While Nintendo and Microsoft are on very good terms at the moment, that wasn't always the case. In a new piece for Bloomburg, Microsoft discussed the 20th anniversary of the original Xbox, recalling a time when the company was considering purchasing Nintendo. According to Kevin Bachus, Microsoft's former director of third-party relations, the company first attempted a purchase of Electronic Arts, but the offer was politely declined. Nintendo, on the other hand, laughed off the company's offer. Microsoft has always had deep pockets, but Nintendo's war chest of funds has long been the stuff of legend. Additionally, Nintendo has frequently stated its intentions of remaining in the hardware industry.
Full quotes from Bloomburg can be found below.
BOB MCBREEN: (head of business development) The first company we reached out to buy was EA. They said, "No, thanks," and then Nintendo.
BACHUS: Steve [Ballmer, former Microsoft CEO] made us go meet with Nintendo to see if they would consider being acquired. They just laughed their asses off. Like, imagine an hour of somebody just laughing at you. That was kind of how that meeting went.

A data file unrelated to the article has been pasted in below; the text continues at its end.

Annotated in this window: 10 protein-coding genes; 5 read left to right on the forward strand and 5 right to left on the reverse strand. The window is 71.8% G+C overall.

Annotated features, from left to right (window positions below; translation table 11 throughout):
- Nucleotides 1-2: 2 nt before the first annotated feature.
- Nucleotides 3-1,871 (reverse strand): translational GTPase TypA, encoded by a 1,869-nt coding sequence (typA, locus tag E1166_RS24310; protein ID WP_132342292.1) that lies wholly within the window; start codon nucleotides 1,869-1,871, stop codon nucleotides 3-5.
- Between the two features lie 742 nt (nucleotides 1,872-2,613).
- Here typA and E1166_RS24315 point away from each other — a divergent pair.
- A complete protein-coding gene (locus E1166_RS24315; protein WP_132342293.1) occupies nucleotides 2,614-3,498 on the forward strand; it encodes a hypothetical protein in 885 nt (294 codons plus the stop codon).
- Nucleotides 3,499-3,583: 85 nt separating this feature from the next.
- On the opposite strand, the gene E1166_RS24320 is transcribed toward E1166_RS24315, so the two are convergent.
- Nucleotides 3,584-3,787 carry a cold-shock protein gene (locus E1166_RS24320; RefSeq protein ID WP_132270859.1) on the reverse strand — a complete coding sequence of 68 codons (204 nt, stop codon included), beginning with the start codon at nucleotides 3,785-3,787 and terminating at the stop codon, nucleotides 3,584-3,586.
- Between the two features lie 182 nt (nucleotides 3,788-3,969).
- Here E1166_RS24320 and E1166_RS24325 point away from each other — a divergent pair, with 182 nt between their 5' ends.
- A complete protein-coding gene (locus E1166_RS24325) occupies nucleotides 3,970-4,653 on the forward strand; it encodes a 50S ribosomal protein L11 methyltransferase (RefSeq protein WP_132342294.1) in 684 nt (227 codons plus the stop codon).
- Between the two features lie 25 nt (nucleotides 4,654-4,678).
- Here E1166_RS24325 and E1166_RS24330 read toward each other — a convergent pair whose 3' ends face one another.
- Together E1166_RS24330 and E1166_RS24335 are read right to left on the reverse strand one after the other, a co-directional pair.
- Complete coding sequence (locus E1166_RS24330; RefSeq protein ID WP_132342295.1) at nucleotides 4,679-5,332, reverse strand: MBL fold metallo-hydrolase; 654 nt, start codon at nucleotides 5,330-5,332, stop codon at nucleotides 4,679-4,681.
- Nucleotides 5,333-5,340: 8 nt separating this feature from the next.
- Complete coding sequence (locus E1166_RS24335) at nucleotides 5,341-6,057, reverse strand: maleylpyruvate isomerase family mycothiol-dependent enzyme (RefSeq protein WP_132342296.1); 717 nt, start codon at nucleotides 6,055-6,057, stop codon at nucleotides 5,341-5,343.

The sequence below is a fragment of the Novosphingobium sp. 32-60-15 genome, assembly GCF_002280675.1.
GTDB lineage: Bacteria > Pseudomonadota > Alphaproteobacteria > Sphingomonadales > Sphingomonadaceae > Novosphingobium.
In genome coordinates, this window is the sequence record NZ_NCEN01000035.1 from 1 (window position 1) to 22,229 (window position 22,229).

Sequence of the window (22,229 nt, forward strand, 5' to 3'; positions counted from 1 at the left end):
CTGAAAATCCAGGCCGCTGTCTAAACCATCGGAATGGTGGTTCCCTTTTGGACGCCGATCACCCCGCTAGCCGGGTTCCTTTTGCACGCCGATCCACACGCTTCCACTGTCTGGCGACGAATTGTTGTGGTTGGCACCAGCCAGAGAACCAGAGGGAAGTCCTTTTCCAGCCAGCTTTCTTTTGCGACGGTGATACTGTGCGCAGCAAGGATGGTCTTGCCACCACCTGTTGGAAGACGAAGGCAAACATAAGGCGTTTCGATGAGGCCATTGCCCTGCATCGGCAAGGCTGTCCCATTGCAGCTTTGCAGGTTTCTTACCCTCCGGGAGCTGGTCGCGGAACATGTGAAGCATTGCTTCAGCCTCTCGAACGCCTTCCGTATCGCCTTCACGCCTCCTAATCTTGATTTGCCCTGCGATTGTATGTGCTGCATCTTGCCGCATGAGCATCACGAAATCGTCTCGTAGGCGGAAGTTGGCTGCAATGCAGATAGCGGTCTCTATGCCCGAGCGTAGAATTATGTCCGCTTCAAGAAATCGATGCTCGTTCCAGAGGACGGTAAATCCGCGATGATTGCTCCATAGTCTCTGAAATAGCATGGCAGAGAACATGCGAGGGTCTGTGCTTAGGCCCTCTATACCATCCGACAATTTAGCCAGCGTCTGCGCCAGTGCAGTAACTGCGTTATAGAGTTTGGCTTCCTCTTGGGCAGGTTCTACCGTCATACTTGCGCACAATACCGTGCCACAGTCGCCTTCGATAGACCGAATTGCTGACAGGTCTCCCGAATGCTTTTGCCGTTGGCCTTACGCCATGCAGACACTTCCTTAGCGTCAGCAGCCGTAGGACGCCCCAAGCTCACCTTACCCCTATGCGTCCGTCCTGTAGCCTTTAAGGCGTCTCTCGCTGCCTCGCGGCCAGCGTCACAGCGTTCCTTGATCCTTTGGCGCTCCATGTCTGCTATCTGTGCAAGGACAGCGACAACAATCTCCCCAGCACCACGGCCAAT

Undeterred, Microsoft apparently made a second attempt at a partnership, offering to develop hardware for the company. While Microsoft enjoyed Nintendo's software, they argued that the company's hardware could use some work. Obviously, things did not work out, and Microsoft released the original Xbox just a few short days before the launch of the Nintendo GameCube.
MCBREEN: We actually had Nintendo in our building in January 2000 to work through the details of a joint venture where we gave them all the technical specs of the Xbox. The pitch was their hardware stunk, and compared to Sony PlayStation, it did. So the idea was, "Listen, you're much better at the game portions of it with Mario and all that stuff. Why don't you let us take care of the hardware?" But it didn't work out.
BALLMER: I remember loving their content.
Nintendo might have been a bit offended by Microsoft's overtures, but things have clearly changed over the last two decades. In the years since those offers were made, Nintendo has had multiple successful consoles, most notably Switch. Microsoft has released several games for Nintendo's current platform, and two of Microsoft's characters have been added to Super Smash Bros. Ultimate: Minecraft's Steve, and Banjo-Kazooie. After spending the last 20 years as rivals, it's clear that the companies have gained a strong respect for one another.
Would you have liked to see a partnership between Microsoft and Nintendo? Do you think Nintendo made the right decision? Let us know in the comments or share your thoughts directly on Twitter at @Marcdachamp to talk all things gaming!